PILS Blog: What’s in a name?
Emma Cassidy, PILS Senior Engagement Coordinator
“If the Ministry of Justice had written a briefing that the deputy PM was thinking about how to change a system called ‘Accountability Check’ to limit its effectiveness, the issue might well be leading news bulletins.”
What’s in a name?
Last week, The Guardian published a story based on the contents of a leaked Ministry of Justice document. The report, previously intended for internal eyes only, contained the following sentence:
“You (DPM) have indicated that you are minded to consult on further reforms to judicial review.”
So far, so bland, right? Actually, no.
DPM refers to the current deputy prime minister Dominic Raab. The process that is in the crosshairs for ‘further reforms’ is judicial review.
The term ‘judicial review’ doesn’t really grab your attention on first reading, let’s be realistic. It sounds like it might be some sort of regulatory body for judges themselves. A departmental memo hinting at the potential for changes to how it operates might not set alarm bells ringing.
For PILS and our civil society colleagues, who have seen the power of judicial review in action, it’s a very different story.
If the Ministry of Justice had written a briefing that the deputy PM was thinking about how to change a system called ‘Accountability Check’ to limit its effectiveness, the issue might well be leading news bulletins.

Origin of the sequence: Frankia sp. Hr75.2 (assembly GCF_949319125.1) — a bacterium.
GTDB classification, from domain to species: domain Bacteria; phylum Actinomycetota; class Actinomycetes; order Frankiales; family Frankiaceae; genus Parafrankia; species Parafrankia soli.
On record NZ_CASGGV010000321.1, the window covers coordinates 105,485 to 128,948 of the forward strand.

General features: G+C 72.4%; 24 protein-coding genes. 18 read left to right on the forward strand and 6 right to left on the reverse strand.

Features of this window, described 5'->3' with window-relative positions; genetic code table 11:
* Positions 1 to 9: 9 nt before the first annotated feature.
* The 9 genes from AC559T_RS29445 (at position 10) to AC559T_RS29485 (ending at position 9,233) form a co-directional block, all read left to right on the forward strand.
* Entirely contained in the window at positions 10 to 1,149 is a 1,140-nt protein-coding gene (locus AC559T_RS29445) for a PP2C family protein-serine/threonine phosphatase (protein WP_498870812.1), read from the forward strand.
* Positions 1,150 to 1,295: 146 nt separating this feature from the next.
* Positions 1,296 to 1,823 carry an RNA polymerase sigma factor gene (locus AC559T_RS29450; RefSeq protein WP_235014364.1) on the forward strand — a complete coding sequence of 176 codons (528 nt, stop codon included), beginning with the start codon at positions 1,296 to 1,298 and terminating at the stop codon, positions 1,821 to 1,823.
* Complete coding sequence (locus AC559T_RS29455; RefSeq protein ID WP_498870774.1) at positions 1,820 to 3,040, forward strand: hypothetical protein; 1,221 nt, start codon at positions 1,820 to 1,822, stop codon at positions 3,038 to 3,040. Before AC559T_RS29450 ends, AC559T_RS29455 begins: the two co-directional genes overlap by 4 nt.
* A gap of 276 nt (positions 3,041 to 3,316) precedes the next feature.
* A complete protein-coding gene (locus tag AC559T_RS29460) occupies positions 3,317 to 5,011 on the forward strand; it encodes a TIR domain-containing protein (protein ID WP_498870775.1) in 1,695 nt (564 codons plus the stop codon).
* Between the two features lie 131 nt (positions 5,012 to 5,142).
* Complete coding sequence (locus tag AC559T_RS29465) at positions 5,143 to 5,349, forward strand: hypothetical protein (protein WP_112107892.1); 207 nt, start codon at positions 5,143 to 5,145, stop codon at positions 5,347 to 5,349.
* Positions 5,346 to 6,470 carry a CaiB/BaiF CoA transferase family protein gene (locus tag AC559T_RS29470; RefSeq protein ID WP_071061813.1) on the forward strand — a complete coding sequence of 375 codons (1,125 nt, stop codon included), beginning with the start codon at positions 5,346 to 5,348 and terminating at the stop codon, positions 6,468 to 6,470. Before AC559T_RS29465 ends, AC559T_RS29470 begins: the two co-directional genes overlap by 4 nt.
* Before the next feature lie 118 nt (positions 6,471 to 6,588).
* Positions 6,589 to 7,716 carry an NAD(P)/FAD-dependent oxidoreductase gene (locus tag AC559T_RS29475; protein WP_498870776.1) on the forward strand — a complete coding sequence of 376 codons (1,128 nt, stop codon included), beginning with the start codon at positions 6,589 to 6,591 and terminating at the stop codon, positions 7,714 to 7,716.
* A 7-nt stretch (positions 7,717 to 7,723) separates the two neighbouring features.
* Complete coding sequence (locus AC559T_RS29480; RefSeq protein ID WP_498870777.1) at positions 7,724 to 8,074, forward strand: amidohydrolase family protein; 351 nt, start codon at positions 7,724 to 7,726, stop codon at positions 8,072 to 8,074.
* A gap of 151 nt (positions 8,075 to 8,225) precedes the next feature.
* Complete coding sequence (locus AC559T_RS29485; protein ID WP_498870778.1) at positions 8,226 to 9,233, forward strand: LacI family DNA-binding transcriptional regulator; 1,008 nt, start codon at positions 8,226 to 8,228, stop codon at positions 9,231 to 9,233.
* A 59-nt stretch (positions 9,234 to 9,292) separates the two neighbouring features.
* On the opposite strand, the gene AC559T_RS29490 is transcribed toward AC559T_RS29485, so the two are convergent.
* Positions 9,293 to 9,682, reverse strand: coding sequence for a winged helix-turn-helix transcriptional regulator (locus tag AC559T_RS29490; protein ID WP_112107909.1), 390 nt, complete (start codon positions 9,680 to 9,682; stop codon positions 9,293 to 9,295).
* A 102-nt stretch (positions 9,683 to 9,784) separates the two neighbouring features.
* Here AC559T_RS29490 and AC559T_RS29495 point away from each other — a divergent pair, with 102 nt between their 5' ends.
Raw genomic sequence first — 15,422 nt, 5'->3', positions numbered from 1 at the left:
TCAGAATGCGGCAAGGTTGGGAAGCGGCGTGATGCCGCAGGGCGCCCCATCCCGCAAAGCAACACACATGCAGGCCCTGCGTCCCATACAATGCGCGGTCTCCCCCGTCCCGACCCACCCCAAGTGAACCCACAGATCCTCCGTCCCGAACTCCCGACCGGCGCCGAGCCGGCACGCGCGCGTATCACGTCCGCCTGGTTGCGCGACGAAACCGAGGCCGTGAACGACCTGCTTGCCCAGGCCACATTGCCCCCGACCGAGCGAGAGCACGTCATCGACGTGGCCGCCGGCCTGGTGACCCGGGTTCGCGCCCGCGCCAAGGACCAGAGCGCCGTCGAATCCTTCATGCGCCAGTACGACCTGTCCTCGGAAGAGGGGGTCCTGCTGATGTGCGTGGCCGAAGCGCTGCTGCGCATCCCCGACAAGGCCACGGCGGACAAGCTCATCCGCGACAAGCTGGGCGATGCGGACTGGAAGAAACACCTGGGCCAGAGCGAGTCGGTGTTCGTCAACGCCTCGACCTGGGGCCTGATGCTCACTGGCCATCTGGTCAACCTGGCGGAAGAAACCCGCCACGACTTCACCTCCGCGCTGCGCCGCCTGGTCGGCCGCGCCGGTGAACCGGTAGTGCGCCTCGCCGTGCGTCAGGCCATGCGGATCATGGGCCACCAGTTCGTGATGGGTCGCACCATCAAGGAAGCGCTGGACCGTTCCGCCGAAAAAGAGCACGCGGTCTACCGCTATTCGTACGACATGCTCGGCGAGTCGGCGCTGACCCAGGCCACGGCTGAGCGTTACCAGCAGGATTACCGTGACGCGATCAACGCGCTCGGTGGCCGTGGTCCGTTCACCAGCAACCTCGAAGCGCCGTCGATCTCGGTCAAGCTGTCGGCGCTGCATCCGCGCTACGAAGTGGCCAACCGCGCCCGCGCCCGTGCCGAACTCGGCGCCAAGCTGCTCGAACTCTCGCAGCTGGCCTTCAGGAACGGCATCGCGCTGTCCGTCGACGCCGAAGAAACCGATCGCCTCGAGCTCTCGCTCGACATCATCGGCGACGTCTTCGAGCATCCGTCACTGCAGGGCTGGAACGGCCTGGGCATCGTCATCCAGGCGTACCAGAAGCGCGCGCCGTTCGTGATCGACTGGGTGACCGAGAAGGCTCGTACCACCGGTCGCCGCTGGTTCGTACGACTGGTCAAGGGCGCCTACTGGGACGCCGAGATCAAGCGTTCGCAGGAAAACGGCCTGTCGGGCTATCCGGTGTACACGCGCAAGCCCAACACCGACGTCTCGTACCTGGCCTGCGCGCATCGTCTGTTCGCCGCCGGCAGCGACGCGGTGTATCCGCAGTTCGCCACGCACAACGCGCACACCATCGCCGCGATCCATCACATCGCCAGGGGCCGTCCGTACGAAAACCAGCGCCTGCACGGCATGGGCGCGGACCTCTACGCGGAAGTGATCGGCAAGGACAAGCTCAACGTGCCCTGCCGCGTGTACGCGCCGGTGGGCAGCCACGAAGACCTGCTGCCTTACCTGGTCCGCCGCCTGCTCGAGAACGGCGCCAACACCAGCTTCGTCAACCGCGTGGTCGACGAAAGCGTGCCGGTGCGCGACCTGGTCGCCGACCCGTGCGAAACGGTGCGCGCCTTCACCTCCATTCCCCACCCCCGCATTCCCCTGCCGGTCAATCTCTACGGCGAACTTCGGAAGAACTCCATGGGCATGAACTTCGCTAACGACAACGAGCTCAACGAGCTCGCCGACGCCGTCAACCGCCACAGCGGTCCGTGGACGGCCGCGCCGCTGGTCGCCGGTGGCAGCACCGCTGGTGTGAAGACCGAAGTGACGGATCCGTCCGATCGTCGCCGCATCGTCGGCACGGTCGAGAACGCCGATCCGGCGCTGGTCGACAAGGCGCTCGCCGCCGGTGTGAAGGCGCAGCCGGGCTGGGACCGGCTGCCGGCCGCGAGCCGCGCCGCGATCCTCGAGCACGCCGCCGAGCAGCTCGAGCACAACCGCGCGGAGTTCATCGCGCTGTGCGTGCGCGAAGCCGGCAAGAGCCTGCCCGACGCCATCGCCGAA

As a description, ‘judicial review’ doesn’t really do itself justice. It reads like an unfinished phrase in a way, as the mechanism is a judicial review of something. That something is powerful decision-making.
In a judicial review, a judge examines how a public body made a particular decision and says whether they followed the proper steps and laws to reach that conclusion.
Government departments, health trusts, the police, tribunals – all of these are public authorities. Think of the influence they can exert in all our lives. And now think about how important it is to have some method of checking how they make (potentially life-altering) decisions.
PILS and our members have worked together on some ground-breaking judicial reviews over the past decade: on everything from integrated education, Irish language strategy delays and Brexit to social security and healthcare.
Judicial review is our legal accountability and scrutiny tool. It is the warning system that sounds when public bodies don’t make decisions in the best way.
It needs to be protected, not watered down.
And it’s tiring because we have been here before. In 2020, an independent panel examined the practice of judicial review and considered if it needed to be reformed. In 2021, the Ministry of Justice ran a public consultation, again asking whether judicial review needed to be reformed. The responses were clear: judicial review works well. In spite of this, the government appeared determined to legislate.
The Judicial Review and Courts Act came into effect on 15 July 2022. Less than a month later, the ‘reform’ conversation has reared its head again.
That alone has put PILS on high alert.